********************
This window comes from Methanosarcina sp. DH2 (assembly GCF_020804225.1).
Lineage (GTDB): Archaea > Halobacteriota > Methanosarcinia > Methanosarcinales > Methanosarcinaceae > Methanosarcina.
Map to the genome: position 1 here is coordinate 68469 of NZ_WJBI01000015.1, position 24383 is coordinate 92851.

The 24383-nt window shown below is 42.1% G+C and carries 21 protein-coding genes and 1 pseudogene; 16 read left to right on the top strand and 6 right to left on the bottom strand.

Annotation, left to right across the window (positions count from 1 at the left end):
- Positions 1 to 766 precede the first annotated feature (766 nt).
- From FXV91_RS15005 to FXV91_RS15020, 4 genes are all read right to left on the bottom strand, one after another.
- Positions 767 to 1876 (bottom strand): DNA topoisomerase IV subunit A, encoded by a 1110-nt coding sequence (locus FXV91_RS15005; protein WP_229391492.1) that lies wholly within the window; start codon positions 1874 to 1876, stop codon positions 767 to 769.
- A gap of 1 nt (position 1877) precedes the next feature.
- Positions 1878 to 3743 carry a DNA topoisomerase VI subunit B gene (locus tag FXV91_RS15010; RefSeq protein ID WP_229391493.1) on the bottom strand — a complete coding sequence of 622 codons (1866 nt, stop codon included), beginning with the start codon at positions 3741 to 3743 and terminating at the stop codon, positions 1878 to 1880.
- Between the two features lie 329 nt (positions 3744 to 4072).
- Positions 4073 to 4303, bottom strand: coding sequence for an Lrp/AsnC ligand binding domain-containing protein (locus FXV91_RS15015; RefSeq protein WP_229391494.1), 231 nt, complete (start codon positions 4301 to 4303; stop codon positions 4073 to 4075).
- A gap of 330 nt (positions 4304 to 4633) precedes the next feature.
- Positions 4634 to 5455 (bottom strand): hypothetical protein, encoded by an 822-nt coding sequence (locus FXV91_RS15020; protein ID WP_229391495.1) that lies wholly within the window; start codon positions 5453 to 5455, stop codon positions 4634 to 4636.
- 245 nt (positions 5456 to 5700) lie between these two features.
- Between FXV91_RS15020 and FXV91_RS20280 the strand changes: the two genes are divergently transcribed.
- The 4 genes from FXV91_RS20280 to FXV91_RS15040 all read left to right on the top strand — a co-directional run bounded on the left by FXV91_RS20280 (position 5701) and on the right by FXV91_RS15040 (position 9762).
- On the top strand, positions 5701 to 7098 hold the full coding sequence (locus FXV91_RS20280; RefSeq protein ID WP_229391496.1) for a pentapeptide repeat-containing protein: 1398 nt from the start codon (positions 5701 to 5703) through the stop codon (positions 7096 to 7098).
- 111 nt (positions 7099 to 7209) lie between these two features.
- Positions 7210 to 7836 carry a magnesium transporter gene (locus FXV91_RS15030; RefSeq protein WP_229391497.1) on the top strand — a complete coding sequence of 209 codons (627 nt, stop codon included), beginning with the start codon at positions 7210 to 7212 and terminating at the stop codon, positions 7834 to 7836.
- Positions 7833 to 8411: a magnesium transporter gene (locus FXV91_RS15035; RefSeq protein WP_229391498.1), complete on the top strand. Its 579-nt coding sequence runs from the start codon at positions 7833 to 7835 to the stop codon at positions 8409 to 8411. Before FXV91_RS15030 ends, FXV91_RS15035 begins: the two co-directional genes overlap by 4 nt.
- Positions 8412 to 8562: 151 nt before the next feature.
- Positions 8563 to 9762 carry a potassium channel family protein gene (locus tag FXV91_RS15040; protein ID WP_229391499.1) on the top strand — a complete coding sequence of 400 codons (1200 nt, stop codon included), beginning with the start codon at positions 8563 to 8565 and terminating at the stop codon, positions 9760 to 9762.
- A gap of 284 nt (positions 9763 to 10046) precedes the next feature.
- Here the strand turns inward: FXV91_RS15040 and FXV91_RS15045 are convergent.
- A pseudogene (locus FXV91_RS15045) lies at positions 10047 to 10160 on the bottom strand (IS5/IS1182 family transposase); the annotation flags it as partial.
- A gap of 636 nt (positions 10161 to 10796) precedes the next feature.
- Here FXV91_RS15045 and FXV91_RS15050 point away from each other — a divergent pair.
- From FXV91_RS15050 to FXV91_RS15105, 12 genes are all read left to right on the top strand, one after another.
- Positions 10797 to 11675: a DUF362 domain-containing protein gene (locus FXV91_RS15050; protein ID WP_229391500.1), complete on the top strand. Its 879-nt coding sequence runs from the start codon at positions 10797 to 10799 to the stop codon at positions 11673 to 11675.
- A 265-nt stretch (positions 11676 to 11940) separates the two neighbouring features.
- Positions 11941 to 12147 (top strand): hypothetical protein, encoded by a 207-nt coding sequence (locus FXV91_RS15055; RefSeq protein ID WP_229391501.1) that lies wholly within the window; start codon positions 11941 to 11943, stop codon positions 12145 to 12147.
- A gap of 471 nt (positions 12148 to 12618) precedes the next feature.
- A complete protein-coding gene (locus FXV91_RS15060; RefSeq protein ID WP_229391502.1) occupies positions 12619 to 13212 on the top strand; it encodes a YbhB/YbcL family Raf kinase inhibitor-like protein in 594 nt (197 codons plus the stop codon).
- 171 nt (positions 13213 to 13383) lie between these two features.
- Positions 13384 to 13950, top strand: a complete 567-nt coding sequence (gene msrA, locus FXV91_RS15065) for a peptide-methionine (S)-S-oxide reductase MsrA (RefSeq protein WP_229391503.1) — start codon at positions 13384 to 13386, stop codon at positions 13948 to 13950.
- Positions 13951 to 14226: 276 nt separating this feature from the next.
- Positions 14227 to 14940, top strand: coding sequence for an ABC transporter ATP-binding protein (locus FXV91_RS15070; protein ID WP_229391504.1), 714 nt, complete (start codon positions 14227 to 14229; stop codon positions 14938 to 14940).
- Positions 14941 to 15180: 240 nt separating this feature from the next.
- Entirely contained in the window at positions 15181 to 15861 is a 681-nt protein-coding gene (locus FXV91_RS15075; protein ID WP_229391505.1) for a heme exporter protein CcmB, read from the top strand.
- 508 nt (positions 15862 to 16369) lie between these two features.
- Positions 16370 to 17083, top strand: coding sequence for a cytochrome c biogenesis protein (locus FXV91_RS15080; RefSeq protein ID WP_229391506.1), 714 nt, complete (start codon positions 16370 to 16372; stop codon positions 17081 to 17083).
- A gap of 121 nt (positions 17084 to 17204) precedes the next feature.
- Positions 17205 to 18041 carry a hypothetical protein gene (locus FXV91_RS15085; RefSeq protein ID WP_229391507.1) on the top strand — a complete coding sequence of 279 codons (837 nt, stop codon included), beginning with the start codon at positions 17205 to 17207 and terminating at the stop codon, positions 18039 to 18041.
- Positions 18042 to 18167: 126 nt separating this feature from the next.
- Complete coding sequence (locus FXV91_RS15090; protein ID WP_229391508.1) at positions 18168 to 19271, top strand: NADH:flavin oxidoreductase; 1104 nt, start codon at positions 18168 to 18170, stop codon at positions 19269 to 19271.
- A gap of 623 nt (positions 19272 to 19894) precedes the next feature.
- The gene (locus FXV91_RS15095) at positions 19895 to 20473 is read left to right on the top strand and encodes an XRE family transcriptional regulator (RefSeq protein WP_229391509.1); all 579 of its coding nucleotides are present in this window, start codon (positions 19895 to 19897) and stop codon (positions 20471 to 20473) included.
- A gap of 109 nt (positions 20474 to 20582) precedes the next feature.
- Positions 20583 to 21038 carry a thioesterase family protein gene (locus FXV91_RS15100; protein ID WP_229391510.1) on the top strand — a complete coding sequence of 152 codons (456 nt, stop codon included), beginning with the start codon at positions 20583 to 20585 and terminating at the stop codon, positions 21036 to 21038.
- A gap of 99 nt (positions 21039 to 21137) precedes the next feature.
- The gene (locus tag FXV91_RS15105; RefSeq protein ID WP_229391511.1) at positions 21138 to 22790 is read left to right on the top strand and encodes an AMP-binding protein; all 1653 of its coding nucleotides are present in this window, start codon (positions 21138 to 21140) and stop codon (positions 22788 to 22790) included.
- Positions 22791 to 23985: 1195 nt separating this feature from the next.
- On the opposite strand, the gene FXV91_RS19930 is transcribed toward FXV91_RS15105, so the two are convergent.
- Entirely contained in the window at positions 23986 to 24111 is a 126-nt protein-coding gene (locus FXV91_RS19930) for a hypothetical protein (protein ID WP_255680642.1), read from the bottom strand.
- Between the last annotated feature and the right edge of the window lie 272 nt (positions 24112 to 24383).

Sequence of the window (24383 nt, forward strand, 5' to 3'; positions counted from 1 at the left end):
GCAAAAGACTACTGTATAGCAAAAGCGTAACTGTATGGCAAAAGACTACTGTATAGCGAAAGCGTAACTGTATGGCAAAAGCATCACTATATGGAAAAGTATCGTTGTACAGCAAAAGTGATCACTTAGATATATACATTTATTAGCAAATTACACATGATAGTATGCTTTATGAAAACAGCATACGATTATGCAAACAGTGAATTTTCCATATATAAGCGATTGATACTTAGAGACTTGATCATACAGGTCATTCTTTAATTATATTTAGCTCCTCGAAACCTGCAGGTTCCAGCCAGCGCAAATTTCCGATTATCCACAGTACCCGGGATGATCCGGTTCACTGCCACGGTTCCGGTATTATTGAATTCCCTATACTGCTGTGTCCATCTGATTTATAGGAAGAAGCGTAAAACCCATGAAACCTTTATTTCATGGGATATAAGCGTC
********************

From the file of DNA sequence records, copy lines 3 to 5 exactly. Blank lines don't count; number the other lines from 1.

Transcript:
Map to the genome: position 1 here is coordinate 68469 of NZ_WJBI01000015.1, position 24383 is coordinate 92851.

The 24383-nt window shown below is 42.1% G+C and carries 21 protein-coding genes and 1 pseudogene; 16 read left to right on the top strand and 6 right to left on the bottom strand.

Annotation, left to right across the window (positions count from 1 at the left end):